Preliminary Analysis of Illinois' Subsidized Jobs Program Provides Valuable Insight

Oct 22, 2010

By Elizabeth Kenefick

Put Illinois to Work (PITW) program was the largest adult subsidized jobs program created under the TANF Emergency Fund with about 27,000 low-income people participating. They collectively earned about  $107 million.

The Social Impact Research Center at Heartland Alliance released these statistics in a preliminary analysis.1 The other findings:

  • The average length of unemployment before PITW was 15.4 months.
  • 32 percent report that their household had no income in the month prior to entering PITW.
  • Average monthly household income (including both earned and unearned income) was $710, which translates to $8,520 a year, well below the poverty threshold for any size family.
  • PITW has generated nearly $13.6 million in federal income, Medicare, and Social Security taxes and more than $2.7 million in state income tax.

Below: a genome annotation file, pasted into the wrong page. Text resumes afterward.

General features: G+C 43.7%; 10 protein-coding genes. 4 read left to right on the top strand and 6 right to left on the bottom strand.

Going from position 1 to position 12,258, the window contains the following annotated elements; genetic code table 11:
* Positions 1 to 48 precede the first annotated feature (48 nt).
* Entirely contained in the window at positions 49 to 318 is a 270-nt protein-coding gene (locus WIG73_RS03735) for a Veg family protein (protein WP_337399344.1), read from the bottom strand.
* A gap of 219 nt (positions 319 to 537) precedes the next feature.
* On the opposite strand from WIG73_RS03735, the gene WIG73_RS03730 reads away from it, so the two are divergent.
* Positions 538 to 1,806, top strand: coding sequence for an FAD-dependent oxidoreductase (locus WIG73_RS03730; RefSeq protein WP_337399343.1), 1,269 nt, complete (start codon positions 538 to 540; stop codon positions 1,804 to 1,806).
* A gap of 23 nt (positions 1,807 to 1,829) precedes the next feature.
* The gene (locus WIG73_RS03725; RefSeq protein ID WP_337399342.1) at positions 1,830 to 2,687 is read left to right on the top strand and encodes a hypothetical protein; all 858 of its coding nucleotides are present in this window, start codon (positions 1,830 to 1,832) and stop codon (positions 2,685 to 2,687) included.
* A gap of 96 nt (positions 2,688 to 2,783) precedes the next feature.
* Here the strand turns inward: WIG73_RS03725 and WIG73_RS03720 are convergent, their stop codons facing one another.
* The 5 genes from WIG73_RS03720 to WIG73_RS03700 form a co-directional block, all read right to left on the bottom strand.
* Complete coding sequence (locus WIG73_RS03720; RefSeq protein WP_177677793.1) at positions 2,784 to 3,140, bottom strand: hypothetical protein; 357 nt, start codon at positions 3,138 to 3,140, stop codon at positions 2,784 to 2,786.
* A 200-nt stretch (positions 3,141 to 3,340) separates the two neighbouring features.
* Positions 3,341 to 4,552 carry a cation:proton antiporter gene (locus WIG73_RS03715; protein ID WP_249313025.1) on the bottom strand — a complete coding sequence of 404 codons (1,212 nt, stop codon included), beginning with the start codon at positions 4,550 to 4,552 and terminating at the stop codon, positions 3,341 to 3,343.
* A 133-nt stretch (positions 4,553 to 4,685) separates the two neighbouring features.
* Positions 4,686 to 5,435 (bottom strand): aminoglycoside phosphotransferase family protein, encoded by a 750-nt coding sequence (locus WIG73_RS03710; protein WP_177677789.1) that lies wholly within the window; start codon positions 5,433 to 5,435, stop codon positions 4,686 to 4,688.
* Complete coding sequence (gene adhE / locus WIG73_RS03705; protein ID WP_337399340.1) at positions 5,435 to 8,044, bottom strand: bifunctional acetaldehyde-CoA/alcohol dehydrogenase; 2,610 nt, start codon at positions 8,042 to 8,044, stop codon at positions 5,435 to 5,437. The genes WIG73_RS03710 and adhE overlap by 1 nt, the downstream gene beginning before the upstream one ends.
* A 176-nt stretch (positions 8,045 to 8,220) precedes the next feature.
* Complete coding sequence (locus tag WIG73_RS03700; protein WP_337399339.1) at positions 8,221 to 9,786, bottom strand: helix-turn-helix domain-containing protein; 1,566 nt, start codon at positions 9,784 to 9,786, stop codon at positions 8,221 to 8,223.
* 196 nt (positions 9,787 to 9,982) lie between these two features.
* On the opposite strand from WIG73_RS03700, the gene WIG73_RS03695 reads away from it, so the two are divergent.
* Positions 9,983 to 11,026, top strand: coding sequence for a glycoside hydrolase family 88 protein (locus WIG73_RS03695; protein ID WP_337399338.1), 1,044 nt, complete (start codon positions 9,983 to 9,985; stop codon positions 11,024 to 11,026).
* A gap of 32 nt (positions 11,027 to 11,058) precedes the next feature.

• The 4,280 employers participating in PITW included for-profit corporations (42 percent), nonprofits (31 percent), individuals/self-employed persons (16 percent).
  • PITW employers were primarily small businesses. Two-thirds of worksites had fewer than 15 employees before involvement in PITW, and more than 90 percent had fewer than 100 employees.
  • 28 percent of PITW employers report that their business was financially unhealthy or very unhealthy before PITW. Fifty-seven percent report that the financial health of their business was better or somewhat better following participation in PITW.


[1] The report states that the data is not complete.  It comes from three sources and "all program and participant data reflect a cutoff date of September 11, and data from surveys reflect only those received by September 30.  This report was being written while PITW was still operating and while data collection and integrity efforts - both by the program itself and by the evaluation team - were still taking place.  Therefore, all data are subject to change."

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